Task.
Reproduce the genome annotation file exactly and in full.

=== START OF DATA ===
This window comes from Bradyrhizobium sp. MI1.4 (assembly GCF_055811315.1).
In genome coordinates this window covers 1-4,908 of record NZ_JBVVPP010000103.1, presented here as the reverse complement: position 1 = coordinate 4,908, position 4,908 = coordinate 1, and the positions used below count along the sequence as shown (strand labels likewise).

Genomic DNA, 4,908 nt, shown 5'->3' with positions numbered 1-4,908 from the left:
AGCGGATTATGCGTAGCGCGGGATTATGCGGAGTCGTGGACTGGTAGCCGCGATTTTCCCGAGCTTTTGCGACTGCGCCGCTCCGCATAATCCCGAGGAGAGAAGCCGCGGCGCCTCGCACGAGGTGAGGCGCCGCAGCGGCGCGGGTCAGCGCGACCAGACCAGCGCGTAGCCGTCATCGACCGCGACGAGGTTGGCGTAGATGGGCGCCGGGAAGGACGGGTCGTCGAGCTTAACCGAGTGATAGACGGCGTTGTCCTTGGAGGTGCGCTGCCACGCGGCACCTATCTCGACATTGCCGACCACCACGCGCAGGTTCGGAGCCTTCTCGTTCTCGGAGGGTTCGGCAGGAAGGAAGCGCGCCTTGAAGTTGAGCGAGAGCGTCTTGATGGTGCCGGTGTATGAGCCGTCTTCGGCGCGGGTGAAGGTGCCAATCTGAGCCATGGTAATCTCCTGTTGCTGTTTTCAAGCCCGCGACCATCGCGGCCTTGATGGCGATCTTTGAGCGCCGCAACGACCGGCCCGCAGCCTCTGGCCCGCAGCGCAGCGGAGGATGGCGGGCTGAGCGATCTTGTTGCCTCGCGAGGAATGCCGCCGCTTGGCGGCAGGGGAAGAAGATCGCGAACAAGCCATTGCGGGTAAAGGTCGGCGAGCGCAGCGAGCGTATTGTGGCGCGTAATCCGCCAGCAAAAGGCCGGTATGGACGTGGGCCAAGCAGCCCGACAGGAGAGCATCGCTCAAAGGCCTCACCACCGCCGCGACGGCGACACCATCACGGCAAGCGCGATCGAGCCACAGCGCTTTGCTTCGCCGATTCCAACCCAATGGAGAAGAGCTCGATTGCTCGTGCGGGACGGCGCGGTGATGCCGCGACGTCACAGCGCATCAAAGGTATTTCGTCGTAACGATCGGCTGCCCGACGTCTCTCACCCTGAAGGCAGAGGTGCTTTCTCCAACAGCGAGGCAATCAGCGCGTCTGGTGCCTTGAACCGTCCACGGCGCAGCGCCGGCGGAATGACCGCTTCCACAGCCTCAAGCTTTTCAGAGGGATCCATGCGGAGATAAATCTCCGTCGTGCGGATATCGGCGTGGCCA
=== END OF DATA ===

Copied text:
This window comes from Bradyrhizobium sp. MI1.4 (assembly GCF_055811315.1).
In genome coordinates this window covers 1-4,908 of record NZ_JBVVPP010000103.1, presented here as the reverse complement: position 1 = coordinate 4,908, position 4,908 = coordinate 1, and the positions used below count along the sequence as shown (strand labels likewise).

Genomic DNA, 4,908 nt, shown 5'->3' with positions numbered 1-4,908 from the left:
AGCGGATTATGCGTAGCGCGGGATTATGCGGAGTCGTGGACTGGTAGCCGCGATTTTCCCGAGCTTTTGCGACTGCGCCGCTCCGCATAATCCCGAGGAGAGAAGCCGCGGCGCCTCGCACGAGGTGAGGCGCCGCAGCGGCGCGGGTCAGCGCGACCAGACCAGCGCGTAGCCGTCATCGACCGCGACGAGGTTGGCGTAGATGGGCGCCGGGAAGGACGGGTCGTCGAGCTTAACCGAGTGATAGACGGCGTTGTCCTTGGAGGTGCGCTGCCACGCGGCACCTATCTCGACATTGCCGACCACCACGCGCAGGTTCGGAGCCTTCTCGTTCTCGGAGGGTTCGGCAGGAAGGAAGCGCGCCTTGAAGTTGAGCGAGAGCGTCTTGATGGTGCCGGTGTATGAGCCGTCTTCGGCGCGGGTGAAGGTGCCAATCTGAGCCATGGTAATCTCCTGTTGCTGTTTTCAAGCCCGCGACCATCGCGGCCTTGATGGCGATCTTTGAGCGCCGCAACGACCGGCCCGCAGCCTCTGGCCCGCAGCGCAGCGGAGGATGGCGGGCTGAGCGATCTTGTTGCCTCGCGAGGAATGCCGCCGCTTGGCGGCAGGGGAAGAAGATCGCGAACAAGCCATTGCGGGTAAAGGTCGGCGAGCGCAGCGAGCGTATTGTGGCGCGTAATCCGCCAGCAAAAGGCCGGTATGGACGTGGGCCAAGCAGCCCGACAGGAGAGCATCGCTCAAAGGCCTCACCACCGCCGCGACGGCGACACCATCACGGCAAGCGCGATCGAGCCACAGCGCTTTGCTTCGCCGATTCCAACCCAATGGAGAAGAGCTCGATTGCTCGTGCGGGACGGCGCGGTGATGCCGCGACGTCACAGCGCATCAAAGGTATTTCGTCGTAACGATCGGCTGCCCGACGTCTCTCACCCTGAAGGCAGAGGTGCTTTCTCCAACAGCGAGGCAATCAGCGCGTCTGGTGCCTTGAACCGTCCACGGCGCAGCGCCGGCGGAATGACCGCTTCCACAGCCTCAAGCTTTTCAGAGGGATCCATGCGGAGATAAATCTCCGTCGTGCGGATATCGGCGTGGCCA